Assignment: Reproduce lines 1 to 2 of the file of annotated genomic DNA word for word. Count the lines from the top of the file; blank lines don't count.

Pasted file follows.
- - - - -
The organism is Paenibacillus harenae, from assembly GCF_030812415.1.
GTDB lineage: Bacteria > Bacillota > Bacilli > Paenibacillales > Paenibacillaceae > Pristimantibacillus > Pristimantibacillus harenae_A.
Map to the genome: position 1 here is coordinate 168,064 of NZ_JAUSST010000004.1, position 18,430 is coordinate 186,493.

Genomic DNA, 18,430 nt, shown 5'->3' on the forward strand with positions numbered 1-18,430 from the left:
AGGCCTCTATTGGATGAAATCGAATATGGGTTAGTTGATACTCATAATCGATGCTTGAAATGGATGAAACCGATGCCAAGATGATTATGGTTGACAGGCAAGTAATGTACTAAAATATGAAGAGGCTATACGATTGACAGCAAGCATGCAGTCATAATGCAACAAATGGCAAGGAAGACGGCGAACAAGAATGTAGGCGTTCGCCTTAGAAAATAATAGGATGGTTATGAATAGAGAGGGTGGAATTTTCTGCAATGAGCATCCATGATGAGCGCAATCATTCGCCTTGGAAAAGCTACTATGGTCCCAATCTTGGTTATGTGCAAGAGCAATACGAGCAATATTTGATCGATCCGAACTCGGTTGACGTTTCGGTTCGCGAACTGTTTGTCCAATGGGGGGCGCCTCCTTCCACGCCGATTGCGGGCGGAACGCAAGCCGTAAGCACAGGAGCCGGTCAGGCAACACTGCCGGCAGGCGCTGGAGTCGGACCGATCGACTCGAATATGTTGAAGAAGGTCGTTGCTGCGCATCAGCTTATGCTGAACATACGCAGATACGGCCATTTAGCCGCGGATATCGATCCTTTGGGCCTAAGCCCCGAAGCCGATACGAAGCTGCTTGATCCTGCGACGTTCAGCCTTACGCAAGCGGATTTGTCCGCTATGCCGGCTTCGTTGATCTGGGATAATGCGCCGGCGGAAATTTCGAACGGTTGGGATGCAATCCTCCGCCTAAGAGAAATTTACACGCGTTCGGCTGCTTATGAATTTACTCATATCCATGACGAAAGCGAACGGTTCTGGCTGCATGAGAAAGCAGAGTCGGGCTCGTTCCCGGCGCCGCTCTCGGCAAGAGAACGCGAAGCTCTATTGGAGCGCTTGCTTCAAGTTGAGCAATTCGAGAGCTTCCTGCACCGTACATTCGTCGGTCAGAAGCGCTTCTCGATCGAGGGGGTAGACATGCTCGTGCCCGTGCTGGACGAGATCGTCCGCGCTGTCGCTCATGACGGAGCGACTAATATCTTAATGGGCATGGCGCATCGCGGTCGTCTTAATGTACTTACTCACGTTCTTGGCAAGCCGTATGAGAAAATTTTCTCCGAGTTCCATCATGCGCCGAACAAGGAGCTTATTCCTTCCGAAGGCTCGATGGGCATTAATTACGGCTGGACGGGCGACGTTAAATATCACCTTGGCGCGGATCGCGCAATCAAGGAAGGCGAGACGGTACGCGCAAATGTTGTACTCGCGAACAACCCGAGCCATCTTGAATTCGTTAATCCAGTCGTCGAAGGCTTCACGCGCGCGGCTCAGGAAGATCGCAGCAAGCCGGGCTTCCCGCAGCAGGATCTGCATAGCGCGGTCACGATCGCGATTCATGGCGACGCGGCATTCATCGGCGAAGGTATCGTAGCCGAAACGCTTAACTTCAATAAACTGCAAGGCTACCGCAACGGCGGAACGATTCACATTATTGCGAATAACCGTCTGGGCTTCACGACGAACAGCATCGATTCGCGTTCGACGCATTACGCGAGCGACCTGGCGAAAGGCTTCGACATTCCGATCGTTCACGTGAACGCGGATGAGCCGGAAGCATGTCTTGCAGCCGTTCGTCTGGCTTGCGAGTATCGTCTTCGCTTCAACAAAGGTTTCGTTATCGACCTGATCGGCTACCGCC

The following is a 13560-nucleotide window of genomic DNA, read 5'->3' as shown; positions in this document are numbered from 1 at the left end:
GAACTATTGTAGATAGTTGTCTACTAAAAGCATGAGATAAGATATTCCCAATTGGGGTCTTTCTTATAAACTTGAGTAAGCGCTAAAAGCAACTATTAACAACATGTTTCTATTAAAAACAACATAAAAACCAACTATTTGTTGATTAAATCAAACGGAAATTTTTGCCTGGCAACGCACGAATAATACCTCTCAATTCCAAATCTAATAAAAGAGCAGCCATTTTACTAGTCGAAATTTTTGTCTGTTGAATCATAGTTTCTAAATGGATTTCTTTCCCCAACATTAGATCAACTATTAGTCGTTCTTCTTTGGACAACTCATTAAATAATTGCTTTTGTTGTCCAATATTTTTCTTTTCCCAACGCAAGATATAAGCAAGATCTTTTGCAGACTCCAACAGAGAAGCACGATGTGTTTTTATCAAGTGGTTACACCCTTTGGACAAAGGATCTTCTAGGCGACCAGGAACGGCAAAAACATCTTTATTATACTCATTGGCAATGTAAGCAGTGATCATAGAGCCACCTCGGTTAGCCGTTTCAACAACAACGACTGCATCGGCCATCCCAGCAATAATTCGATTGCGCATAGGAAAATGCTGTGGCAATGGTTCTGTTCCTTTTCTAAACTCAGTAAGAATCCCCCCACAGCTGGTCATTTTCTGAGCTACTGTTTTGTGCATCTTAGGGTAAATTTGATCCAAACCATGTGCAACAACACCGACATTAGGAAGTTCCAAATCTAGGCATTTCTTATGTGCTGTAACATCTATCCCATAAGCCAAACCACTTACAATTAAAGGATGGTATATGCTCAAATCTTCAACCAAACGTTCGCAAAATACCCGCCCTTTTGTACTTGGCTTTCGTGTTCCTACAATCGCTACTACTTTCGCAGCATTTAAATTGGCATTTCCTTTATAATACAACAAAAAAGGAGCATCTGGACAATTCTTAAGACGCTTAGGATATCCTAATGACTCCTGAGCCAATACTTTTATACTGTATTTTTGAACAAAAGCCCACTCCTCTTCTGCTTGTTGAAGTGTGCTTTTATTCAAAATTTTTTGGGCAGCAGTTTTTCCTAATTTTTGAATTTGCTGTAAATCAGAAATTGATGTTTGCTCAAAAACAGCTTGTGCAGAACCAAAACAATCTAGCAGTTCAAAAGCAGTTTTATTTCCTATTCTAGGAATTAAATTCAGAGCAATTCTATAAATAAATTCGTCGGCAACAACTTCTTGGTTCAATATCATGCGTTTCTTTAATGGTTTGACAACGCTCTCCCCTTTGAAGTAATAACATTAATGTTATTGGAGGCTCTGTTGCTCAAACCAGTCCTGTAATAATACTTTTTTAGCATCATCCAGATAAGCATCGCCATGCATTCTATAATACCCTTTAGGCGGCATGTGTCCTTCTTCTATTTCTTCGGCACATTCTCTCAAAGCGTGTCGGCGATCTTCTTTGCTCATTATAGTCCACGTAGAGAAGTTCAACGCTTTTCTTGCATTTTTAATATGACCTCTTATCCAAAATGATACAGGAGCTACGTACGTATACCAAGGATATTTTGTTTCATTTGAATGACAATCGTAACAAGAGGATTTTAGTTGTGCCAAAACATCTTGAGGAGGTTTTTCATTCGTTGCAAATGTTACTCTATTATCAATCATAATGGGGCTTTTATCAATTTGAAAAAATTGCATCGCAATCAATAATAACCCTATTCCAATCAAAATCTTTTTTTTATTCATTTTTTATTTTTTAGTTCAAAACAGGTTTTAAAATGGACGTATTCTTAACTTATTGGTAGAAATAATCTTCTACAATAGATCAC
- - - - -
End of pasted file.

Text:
The organism is Paenibacillus harenae, from assembly GCF_030812415.1.
GTDB lineage: Bacteria > Bacillota > Bacilli > Paenibacillales > Paenibacillaceae > Pristimantibacillus > Pristimantibacillus harenae_A.